As I stood at the mirror this morning, doing my hair, I almost cried. It was Sunday. I was good. I ended Saturday feeling great. I was good. I didnt even need to resort to my backup , can lace lighter dress. (Actually, I found I laced closed! Alterations coming.) I hoped into the sewing room and pulled out one of my favorite dresses, from a fabric a far away friend gave me. I was good. 

So, here I am. Proof I made it to Sunday. 

IMG_0012edit 2

 This weekend, I set the millinery up in the Insurance Office. A big thank you to Deanna and Melanie for arranging this space for me. It was close to Ward Hovey, just in case, and a shorter walk to the gallery for my talk. It has  a lovely breeze and nice shade. It also is right on the village square insuring lots of visitors. Saturday, I pretty much started talking at eleven and didn’t stop until six. (The morning was quite)

My little sister, Lily, helped out in the millinery the whole weekend. She talked with visitors while I was away at the gallery and while I was consulting on millinery questions. She did a very nice job. She also followed the small ice cream handed child around the room guarding the pieces. 



 A myriad of thoughts:

Our most unique visitors were either the well loved plush bunny or the real live rooster. 

All guests during the battle must be watered. Roosters included. 

While I wasn’t sure which project to bring, I ended up being busy wirh sewing the whole of Saturday and I to Sunday . 

I actually got to talk about the dynamics of women’s employment. 

Sunday, two young men had an excellent vignette on my porch. They were gambling, for stamps. As they played, they pulled visitors in. I know some expected me to shoo them off. But, it was such and excellent interaction , I just listened from inside. 

I never once got to do the story I developed behind my unfinished sign. But, I did determine i must have one. 

I got quarantined for a couple hours. Weirdness was theme

I got to see the most amazing original fichu and a lovely net needlework. 

I was gifted some wonderful surprises. I am grateful and blessed by each. Thank you. 

Now, sleep. There may be more added tomorrow 



























Milliner Shop

In a short hour or so, the Milliner Shop was set up, all ready for the Genesee Country Village’s Civil War event. A big thank you to Anneliese and Lily for their assistance. 

Let’s start with a fun “What’s wrong with this picture?”

In all the preparation for transforming an Insurance Office into a Millinery – bonnet stands , band boxes, appropriate paint, appropriate papers, ribbons, bonnets, hats, veils – somehow I did not think about sitting down …. in a cage… in these three lovely, matching chairs. 

Ooops. Slight problem, especially since each of my chairs were home awaiting their much needed tlc. 

Luckily, I got the okay to borrow two chairs from Hosmer’s . 

Much better.

This even gave us a chance to color check the paint colors. The hat stands are a shade lighter than the chair. Peter tells me Prussian blue had a range of shades, depending on how much white was added. So, mine just has more white.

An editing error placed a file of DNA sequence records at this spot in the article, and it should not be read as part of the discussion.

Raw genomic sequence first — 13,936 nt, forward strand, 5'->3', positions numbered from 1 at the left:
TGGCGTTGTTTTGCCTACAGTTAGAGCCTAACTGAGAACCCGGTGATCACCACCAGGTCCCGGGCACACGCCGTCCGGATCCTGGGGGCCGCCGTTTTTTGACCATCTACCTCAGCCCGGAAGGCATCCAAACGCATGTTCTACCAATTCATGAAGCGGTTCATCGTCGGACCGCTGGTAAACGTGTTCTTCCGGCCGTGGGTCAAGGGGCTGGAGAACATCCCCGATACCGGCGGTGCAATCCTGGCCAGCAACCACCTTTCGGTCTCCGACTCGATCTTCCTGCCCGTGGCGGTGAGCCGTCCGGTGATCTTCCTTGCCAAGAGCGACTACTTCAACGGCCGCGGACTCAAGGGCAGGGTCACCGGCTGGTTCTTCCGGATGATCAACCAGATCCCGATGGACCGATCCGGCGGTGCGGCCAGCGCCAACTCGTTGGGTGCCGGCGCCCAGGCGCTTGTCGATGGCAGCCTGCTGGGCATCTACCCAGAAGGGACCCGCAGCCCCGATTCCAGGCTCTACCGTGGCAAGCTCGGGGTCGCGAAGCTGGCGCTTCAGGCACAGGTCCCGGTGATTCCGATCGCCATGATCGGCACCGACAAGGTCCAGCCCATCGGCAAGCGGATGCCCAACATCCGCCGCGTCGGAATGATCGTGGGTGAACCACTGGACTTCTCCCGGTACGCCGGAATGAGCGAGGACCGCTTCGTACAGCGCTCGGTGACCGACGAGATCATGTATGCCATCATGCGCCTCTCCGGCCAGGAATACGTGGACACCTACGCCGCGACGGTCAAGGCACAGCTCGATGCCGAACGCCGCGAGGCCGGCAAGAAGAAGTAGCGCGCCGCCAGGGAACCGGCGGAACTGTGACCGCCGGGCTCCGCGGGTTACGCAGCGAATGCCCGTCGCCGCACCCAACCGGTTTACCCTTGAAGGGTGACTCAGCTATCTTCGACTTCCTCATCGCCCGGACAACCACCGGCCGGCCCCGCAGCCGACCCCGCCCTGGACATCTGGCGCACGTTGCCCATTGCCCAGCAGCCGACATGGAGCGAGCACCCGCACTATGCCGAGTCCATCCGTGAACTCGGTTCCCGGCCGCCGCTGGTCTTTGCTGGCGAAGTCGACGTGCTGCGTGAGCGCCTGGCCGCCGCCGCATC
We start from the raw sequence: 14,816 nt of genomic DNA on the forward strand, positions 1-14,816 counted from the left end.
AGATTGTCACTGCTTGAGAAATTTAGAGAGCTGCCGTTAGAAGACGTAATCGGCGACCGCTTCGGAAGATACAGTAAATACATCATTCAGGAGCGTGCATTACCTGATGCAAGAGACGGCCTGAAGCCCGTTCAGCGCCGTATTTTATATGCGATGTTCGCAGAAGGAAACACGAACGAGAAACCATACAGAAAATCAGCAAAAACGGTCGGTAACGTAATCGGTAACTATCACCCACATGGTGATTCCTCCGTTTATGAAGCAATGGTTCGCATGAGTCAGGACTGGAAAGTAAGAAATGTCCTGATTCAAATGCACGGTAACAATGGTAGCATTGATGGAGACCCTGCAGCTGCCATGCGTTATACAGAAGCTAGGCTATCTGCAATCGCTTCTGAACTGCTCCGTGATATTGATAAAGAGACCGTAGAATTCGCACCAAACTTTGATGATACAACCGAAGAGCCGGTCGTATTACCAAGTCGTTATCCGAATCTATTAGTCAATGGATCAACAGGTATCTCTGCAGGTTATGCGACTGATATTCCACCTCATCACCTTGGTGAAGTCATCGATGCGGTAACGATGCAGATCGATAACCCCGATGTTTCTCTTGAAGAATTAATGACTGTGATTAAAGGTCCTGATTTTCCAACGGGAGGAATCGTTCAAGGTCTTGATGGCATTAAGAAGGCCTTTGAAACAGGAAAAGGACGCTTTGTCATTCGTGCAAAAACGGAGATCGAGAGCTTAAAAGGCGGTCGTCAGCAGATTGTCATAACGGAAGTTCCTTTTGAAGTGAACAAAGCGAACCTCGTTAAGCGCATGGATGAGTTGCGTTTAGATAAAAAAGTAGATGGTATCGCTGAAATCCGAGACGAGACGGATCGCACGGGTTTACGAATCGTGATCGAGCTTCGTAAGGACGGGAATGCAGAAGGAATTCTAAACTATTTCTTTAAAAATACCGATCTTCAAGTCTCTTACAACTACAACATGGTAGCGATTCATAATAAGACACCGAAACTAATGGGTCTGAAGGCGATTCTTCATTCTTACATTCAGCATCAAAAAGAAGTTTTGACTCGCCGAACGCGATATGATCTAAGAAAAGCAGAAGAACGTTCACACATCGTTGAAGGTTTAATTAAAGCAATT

Looking around the room:

Here are the three fashionable bonnets on display. Each is one one of the new stands. The one one the left is the batwing soft crown with the blue and plaid silk. The one on the right is my personal bonnet, a soft crown with sheer check organza. Below is a bonnet with a decorative brim using antique straw threads. In the basket below are my slippers and a box of fabric scraps that would make some cute doll clothes or such. I plan not to bring that box back home. 

To the right, is a stack of my recovered band boxes, and my personal bonnet box. This one came from a local stationary shop. It is perfect for holding my bonnet. Atop the boxes is one of my yardsale find stands holding a wide brim hat. This hat is appropriate for a recreational scenario or a dress reform impression. Draped on the hat is an antique lace that may or may not be considered a veil. (Digging deeper into this.) 

In the corner, is a little table filled with assorted bonnets and hats. As we were setting up, I started to think I should have brought my second table and more stands. The top most, on the boxes is a cottage bonnet draped in my newest veil, one I made with silk net and lace. (Coming soon, I will have a post comparing the light control of different veils.) In the center is a coarse straw bonnet that would be worn by a poorer or institutionalized woman. On the left is my example of a woven straw bonnet, by Vivian ! Murphy. The two hats on the stands are children size. The one resting on the table is a large crown fashion bonnet. The top box is the one I made, sewing a heavy pasteboard. The other two are recovered. 

I am tickled that the ribbons filled this mantle. I think it looks pretty”in use” rather than just display. Lily did a nice job. Can you tell which rolls are real and which are fake? 

I forgot to get a photo of the sign. As the lettering was a fail, and despite sanding off the black paint, the tracing depressions show through the new ground coats, it looks very much like the “work in progress” it is. I’ve decided to say the young man who was painting it for me took off to enlist as the trips came near. But, as we expect this fighting to be over by the end of the summer, he can finish it soon enough.